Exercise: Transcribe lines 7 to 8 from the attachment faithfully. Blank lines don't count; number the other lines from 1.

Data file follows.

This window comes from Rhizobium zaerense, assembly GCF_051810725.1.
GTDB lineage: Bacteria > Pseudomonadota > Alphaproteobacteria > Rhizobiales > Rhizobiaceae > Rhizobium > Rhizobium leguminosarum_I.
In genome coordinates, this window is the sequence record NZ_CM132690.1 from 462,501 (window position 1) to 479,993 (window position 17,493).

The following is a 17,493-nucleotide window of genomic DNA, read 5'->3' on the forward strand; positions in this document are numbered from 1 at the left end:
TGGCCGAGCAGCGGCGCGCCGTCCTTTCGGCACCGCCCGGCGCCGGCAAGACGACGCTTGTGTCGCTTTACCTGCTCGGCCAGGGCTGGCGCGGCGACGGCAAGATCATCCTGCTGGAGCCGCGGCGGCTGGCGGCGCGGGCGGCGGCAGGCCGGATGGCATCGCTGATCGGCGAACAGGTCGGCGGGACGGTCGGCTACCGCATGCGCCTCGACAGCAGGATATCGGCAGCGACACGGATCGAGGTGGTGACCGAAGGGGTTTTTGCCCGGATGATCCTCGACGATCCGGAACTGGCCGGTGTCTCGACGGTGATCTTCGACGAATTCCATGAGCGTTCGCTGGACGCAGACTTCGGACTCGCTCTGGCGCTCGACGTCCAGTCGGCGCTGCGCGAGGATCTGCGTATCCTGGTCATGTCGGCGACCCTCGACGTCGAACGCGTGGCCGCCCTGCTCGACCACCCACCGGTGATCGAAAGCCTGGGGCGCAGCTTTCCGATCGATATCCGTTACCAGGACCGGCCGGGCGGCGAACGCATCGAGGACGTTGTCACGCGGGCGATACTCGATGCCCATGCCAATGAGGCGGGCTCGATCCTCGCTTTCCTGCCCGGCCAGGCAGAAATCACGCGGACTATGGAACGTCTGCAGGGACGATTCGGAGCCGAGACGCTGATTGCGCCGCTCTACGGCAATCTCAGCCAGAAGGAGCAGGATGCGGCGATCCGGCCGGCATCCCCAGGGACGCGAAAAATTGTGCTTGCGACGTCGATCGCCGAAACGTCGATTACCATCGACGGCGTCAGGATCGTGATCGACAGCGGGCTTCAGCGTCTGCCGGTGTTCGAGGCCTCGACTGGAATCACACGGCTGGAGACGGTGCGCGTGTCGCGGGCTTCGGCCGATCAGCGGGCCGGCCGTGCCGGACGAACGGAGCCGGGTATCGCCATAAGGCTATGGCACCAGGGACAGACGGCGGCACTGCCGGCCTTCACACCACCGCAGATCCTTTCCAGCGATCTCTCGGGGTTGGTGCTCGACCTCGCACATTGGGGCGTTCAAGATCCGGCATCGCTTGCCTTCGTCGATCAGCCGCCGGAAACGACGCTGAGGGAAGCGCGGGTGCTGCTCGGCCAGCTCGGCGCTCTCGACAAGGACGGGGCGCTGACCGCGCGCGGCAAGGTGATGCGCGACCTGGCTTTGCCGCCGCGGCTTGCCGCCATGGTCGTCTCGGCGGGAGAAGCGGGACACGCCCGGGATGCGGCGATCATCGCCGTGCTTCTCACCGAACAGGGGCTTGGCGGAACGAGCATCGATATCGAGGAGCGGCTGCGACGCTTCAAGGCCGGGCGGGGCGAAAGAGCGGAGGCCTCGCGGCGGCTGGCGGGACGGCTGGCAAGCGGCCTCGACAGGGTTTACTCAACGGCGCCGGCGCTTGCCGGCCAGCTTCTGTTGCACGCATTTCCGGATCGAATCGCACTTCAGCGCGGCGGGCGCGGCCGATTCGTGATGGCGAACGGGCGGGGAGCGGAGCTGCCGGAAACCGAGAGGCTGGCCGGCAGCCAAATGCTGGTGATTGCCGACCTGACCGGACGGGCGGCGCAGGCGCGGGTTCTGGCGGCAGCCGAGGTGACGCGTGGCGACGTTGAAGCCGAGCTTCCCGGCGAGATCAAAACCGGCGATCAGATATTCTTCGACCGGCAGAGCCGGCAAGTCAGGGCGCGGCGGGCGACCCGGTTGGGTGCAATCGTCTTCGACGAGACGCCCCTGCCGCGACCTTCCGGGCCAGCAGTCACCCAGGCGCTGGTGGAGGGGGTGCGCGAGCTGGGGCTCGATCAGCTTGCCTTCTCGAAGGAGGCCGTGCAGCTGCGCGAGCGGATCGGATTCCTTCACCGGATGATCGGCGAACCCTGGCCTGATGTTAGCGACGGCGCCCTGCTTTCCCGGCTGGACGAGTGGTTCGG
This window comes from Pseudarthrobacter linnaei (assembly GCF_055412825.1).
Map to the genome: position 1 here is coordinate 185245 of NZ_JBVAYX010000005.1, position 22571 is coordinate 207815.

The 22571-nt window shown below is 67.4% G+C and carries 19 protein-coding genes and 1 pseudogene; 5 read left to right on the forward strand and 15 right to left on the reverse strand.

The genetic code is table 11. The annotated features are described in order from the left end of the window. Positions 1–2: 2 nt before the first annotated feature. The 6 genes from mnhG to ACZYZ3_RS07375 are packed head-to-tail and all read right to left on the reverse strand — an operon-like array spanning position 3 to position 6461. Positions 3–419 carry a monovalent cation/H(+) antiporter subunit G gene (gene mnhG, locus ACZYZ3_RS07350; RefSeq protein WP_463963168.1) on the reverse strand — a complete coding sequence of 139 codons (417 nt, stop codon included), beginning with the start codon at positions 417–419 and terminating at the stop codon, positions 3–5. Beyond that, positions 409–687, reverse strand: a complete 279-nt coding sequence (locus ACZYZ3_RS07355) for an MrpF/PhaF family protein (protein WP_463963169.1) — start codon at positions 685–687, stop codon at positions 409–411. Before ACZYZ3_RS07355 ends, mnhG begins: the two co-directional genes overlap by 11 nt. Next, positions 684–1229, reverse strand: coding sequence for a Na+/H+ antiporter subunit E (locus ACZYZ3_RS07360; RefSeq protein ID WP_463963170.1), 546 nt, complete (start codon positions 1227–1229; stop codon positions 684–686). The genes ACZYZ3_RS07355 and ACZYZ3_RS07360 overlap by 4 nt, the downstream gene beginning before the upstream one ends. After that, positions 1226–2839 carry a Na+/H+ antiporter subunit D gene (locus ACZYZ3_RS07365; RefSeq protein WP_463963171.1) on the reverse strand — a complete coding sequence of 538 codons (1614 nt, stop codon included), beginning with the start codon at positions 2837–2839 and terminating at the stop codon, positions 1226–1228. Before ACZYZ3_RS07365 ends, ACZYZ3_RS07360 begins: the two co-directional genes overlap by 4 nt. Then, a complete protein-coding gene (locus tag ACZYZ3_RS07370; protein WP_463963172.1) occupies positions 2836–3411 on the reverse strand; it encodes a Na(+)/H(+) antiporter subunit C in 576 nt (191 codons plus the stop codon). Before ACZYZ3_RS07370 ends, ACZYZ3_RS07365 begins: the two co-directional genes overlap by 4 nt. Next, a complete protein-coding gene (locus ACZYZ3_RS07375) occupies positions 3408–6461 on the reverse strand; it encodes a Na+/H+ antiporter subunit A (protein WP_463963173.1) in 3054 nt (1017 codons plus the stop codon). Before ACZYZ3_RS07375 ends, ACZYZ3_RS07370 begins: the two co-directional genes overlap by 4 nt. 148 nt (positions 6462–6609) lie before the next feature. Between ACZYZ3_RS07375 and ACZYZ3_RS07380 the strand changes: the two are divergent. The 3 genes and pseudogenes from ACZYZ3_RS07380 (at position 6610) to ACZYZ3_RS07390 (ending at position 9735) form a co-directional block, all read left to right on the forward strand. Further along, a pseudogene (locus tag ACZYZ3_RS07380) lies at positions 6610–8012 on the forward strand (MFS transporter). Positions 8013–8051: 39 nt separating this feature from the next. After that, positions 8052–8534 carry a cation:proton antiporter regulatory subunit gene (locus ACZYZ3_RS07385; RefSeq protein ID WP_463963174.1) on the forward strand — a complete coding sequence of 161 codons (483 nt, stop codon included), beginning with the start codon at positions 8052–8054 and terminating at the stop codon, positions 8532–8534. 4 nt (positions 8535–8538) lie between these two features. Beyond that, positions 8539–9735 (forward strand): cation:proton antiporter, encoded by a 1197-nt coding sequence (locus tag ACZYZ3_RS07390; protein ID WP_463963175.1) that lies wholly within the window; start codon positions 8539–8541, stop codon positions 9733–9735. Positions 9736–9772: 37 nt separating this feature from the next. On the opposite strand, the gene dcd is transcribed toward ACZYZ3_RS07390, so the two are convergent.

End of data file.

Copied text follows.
Map to the genome: position 1 here is coordinate 185245 of NZ_JBVAYX010000005.1, position 22571 is coordinate 207815.

The 22571-nt window shown below is 67.4% G+C and carries 19 protein-coding genes and 1 pseudogene; 5 read left to right on the forward strand and 15 right to left on the reverse strand.